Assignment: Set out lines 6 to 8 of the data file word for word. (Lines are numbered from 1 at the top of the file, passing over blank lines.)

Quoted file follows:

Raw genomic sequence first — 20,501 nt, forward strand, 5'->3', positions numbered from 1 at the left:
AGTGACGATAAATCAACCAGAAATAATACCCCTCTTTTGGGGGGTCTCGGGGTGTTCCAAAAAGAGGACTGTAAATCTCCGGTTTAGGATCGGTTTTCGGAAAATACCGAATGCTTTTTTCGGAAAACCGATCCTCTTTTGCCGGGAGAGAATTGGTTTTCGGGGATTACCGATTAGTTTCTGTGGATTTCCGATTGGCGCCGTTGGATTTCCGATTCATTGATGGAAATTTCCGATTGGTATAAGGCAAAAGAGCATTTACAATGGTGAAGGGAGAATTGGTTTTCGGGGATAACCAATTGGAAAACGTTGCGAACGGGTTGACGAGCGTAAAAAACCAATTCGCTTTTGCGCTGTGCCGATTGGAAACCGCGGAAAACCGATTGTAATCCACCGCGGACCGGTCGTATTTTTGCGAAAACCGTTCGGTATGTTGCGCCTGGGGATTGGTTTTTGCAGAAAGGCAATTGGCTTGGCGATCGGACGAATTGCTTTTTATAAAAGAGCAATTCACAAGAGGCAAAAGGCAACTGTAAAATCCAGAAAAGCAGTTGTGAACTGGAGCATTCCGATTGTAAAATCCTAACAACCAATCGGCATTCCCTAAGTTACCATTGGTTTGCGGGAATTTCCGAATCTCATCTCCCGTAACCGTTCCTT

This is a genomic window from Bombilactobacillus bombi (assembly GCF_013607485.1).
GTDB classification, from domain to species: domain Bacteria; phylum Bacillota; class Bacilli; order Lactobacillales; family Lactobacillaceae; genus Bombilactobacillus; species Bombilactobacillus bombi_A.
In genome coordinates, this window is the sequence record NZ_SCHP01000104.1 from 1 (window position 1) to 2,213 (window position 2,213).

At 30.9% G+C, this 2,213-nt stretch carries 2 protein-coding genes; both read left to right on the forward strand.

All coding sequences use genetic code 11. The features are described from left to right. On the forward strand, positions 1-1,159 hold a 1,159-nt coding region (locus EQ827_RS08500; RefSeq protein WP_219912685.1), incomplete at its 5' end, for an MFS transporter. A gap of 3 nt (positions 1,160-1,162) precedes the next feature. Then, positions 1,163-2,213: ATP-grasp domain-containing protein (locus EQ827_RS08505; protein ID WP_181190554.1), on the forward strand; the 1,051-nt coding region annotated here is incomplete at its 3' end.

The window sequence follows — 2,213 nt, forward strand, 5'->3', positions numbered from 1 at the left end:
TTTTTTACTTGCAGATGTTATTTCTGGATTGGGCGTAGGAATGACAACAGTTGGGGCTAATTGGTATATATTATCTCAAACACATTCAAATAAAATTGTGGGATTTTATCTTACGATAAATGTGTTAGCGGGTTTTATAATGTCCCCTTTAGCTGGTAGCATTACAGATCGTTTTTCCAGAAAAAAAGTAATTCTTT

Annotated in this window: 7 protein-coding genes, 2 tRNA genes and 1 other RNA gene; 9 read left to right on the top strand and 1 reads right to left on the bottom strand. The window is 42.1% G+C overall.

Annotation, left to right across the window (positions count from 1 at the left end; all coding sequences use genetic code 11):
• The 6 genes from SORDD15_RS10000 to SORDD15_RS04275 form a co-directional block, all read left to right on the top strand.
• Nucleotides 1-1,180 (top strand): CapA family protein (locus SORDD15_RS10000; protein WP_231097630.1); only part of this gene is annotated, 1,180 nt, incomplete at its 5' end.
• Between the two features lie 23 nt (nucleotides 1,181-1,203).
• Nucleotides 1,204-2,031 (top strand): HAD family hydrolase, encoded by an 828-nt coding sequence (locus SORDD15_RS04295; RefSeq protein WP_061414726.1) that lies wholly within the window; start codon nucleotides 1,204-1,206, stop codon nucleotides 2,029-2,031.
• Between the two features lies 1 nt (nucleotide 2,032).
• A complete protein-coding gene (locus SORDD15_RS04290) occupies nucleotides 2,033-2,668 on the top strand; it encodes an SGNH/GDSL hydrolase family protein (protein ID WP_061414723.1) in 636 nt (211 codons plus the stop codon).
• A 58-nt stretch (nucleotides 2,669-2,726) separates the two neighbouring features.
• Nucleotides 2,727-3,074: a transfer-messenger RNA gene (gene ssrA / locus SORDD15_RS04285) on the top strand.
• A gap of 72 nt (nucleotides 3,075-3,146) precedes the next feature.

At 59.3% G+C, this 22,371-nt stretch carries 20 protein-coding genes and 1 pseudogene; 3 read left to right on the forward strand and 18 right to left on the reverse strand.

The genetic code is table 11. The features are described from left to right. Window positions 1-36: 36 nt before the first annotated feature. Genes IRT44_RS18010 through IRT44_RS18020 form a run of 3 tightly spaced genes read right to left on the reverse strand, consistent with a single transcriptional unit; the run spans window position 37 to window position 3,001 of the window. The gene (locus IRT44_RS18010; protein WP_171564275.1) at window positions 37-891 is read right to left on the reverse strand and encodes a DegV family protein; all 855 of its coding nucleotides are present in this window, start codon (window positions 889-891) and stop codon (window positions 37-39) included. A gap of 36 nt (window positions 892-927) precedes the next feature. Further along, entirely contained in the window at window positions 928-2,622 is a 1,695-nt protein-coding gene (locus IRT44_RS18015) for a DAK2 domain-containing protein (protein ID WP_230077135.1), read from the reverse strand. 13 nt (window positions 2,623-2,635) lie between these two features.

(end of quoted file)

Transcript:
At 30.9% G+C, this 2,213-nt stretch carries 2 protein-coding genes; both read left to right on the forward strand.

All coding sequences use genetic code 11. The features are described from left to right. On the forward strand, positions 1-1,159 hold a 1,159-nt coding region (locus EQ827_RS08500; RefSeq protein WP_219912685.1), incomplete at its 5' end, for an MFS transporter. A gap of 3 nt (positions 1,160-1,162) precedes the next feature. Then, positions 1,163-2,213: ATP-grasp domain-containing protein (locus EQ827_RS08505; protein ID WP_181190554.1), on the forward strand; the 1,051-nt coding region annotated here is incomplete at its 3' end.

The window sequence follows — 2,213 nt, forward strand, 5'->3', positions numbered from 1 at the left end: